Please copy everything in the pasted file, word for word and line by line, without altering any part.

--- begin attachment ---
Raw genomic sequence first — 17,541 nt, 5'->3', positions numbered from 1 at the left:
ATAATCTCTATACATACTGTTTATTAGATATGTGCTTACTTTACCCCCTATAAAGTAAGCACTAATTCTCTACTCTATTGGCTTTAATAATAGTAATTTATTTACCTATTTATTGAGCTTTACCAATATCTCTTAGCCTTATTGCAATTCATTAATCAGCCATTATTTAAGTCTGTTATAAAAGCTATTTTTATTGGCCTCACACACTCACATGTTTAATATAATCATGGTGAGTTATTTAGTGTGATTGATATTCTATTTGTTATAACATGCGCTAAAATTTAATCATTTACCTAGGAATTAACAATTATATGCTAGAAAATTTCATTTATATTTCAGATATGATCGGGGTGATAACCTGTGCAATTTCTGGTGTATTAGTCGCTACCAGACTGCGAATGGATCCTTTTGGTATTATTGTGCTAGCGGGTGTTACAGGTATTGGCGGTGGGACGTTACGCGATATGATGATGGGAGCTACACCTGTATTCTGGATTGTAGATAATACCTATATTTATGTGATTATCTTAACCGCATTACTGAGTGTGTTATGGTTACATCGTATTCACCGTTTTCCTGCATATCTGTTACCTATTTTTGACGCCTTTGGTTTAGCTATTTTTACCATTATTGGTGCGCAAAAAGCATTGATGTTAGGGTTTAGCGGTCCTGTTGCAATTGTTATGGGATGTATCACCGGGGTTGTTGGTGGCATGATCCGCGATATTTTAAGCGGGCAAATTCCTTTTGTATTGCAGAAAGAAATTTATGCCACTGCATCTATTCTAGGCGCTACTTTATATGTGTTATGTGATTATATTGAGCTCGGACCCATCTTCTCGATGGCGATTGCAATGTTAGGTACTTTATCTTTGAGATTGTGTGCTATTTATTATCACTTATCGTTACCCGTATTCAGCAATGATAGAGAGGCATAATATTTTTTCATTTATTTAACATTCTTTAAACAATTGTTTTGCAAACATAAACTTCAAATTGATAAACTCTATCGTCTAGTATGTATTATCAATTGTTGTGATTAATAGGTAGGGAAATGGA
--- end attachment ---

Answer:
Raw genomic sequence first — 17,541 nt, 5'->3', positions numbered from 1 at the left:
ATAATCTCTATACATACTGTTTATTAGATATGTGCTTACTTTACCCCCTATAAAGTAAGCACTAATTCTCTACTCTATTGGCTTTAATAATAGTAATTTATTTACCTATTTATTGAGCTTTACCAATATCTCTTAGCCTTATTGCAATTCATTAATCAGCCATTATTTAAGTCTGTTATAAAAGCTATTTTTATTGGCCTCACACACTCACATGTTTAATATAATCATGGTGAGTTATTTAGTGTGATTGATATTCTATTTGTTATAACATGCGCTAAAATTTAATCATTTACCTAGGAATTAACAATTATATGCTAGAAAATTTCATTTATATTTCAGATATGATCGGGGTGATAACCTGTGCAATTTCTGGTGTATTAGTCGCTACCAGACTGCGAATGGATCCTTTTGGTATTATTGTGCTAGCGGGTGTTACAGGTATTGGCGGTGGGACGTTACGCGATATGATGATGGGAGCTACACCTGTATTCTGGATTGTAGATAATACCTATATTTATGTGATTATCTTAACCGCATTACTGAGTGTGTTATGGTTACATCGTATTCACCGTTTTCCTGCATATCTGTTACCTATTTTTGACGCCTTTGGTTTAGCTATTTTTACCATTATTGGTGCGCAAAAAGCATTGATGTTAGGGTTTAGCGGTCCTGTTGCAATTGTTATGGGATGTATCACCGGGGTTGTTGGTGGCATGATCCGCGATATTTTAAGCGGGCAAATTCCTTTTGTATTGCAGAAAGAAATTTATGCCACTGCATCTATTCTAGGCGCTACTTTATATGTGTTATGTGATTATATTGAGCTCGGACCCATCTTCTCGATGGCGATTGCAATGTTAGGTACTTTATCTTTGAGATTGTGTGCTATTTATTATCACTTATCGTTACCCGTATTCAGCAATGATAGAGAGGCATAATATTTTTTCATTTATTTAACATTCTTTAAACAATTGTTTTGCAAACATAAACTTCAAATTGATAAACTCTATCGTCTAGTATGTATTATCAATTGTTGTGATTAATAGGTAGGGAAATGGA